Raspberry Lime Rickey

I like to think I know a lot about classic New England food. Having lived here nearly my entire life I should, right? From baked beans and clam chowder to brown bread, johnnycakes and lobster rolls, there’s a lot to love. I was completely in the dark, however, about the raspberry lime rickey. Prior to trying this recipe, I’d only really heard of the drink in passing, and I’d never had one. I definitely didn’t know they were classic soda shop fare here in the northeast. That’s something I learned only after doing a little research for this post and now I’m dead-set on finding and trying it locally to see how it compares to this recipe!

Raspberry Lime Rickey

This is the perfect beverage for these late summer days, it’s beyond refreshing! It’s really easy to make too. You start by preparing a simple syrup with raspberries (frozen work perfectly so you can make this year-round if you want) and both lime zest and juice. You can store the syrup in the fridge for a week and enjoy the rickeys at your leisure – it’s as simple as stirring a little of the syrup into a tall glass with some seltzer water (or club soda) and a whole bunch of ice and you’re good to go! Both the raspberry and lime flavors really come through in the drink so it’s tangy and not overly sweet. You could even throw in a little gin or vodka to turn it into an afternoon cocktail :)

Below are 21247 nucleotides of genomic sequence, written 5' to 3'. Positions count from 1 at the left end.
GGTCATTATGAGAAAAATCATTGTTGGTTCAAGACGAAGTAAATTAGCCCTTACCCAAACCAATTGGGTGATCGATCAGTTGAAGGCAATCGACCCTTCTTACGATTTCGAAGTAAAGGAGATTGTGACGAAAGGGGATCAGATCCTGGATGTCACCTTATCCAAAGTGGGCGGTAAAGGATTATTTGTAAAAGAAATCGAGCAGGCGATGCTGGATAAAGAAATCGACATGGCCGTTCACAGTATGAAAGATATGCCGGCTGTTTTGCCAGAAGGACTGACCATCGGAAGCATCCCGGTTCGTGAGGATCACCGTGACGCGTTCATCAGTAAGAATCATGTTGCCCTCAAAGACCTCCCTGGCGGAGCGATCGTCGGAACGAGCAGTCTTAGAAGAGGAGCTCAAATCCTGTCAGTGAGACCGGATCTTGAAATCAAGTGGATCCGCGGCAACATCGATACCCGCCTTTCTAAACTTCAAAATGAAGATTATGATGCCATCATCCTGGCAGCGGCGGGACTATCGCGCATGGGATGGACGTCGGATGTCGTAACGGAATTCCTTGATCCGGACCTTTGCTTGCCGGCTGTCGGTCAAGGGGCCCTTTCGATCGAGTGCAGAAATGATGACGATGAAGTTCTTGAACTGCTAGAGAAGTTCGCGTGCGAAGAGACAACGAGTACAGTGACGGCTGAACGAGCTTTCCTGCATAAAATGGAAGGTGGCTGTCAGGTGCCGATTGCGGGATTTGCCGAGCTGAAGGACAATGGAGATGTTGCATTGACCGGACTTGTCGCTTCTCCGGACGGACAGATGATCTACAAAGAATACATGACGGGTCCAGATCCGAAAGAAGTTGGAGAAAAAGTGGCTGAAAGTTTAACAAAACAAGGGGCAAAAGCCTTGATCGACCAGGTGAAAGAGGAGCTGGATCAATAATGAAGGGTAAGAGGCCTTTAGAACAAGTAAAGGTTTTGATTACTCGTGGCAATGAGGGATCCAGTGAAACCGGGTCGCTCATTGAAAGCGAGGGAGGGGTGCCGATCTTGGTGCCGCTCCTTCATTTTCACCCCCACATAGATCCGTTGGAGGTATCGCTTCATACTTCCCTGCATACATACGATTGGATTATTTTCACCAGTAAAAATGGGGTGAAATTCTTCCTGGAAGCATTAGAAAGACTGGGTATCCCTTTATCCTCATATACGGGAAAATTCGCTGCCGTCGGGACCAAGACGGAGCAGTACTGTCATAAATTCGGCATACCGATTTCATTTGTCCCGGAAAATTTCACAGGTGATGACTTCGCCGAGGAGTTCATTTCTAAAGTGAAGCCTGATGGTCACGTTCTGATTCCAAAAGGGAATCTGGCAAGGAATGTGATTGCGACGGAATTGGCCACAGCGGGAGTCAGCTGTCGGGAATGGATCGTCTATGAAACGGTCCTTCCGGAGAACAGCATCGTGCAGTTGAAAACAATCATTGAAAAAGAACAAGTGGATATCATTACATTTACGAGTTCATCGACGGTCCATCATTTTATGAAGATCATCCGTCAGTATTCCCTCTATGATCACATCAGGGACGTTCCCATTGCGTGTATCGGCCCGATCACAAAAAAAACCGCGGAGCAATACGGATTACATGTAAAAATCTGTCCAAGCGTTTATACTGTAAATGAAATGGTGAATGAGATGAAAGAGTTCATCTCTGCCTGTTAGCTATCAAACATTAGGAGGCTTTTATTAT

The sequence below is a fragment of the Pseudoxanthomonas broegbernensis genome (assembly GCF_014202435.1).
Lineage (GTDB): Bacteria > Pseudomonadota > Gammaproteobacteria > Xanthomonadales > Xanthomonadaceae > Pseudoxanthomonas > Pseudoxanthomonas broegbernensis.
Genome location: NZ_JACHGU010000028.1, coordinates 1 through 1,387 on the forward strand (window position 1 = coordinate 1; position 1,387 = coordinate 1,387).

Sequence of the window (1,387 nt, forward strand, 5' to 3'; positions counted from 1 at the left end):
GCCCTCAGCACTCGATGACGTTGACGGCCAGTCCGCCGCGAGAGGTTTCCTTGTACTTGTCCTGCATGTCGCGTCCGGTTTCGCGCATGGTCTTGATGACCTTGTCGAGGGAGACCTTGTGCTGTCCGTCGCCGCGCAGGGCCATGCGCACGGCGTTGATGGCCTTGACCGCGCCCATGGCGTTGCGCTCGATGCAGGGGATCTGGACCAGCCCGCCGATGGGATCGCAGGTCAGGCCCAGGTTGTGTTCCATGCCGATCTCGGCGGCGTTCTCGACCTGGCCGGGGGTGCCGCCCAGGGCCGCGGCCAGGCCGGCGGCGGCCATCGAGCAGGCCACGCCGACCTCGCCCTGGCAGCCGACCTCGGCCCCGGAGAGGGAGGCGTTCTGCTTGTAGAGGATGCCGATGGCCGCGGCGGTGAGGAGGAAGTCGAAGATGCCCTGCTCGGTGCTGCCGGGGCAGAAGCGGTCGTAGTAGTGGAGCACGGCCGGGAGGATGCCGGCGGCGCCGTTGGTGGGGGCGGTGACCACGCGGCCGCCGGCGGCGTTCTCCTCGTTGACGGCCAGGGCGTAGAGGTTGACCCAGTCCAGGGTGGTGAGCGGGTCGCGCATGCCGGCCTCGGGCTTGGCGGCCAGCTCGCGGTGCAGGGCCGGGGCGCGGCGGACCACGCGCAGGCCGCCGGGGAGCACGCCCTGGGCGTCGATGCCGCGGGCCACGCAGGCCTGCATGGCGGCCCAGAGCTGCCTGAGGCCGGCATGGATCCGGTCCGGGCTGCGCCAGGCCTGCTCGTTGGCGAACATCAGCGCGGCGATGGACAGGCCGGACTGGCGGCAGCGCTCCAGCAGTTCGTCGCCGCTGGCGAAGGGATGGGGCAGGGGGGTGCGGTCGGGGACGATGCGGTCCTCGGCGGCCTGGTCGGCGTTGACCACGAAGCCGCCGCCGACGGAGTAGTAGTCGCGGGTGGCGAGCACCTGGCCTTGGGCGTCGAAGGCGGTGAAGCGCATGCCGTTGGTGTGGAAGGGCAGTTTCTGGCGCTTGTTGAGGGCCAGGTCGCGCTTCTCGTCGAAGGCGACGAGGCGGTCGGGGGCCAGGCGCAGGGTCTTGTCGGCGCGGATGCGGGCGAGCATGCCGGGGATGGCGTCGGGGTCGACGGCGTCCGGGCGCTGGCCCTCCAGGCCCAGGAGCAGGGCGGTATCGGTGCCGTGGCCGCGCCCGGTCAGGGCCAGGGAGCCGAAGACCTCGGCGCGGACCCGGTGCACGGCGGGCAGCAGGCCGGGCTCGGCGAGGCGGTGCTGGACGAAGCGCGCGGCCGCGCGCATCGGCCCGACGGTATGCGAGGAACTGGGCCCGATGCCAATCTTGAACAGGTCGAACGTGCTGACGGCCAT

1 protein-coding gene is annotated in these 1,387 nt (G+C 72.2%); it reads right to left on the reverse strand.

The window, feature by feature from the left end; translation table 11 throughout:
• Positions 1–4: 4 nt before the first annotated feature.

Raspberry Lime Rickey
from Cook’s Country, June/July 2009

{Note: You could substitute fresh raspberries for the frozen when they’re in season.}

3 cups (one 12-oz bag) frozen raspberries
2 cups sugar
1/2 cup water
4 teaspoons lime zest
1/2 cup fresh lime juice (from about 4 limes)
seltzer water
ice

To make the syrup: Add the raspberries, sugar and water to a medium saucepan set over medium heat. Cook until the raspberries start to release their juices, then mash them to break them down and stir in the lime zest and lime juice. Stir to combine then simmer until the mixture thickens slightly – it’ll take about 5 minutes for that to happen.

Strain the syrup through a fine-mesh strainer into a heatproof measuring cup (you should have about 2 1/2 cups). Press on the solids to get as much syrup as possible, then discard them. Let the syrup cool slightly, then refrigerate for at least 30 minutes (to allow it to cool completely), or up to 1 week.

To serve: Add 3/4 cup of the seltzer to a tall glass filled with ice. Stir in 2 tablespoons of the syrup and garnish with lime slices, if desired.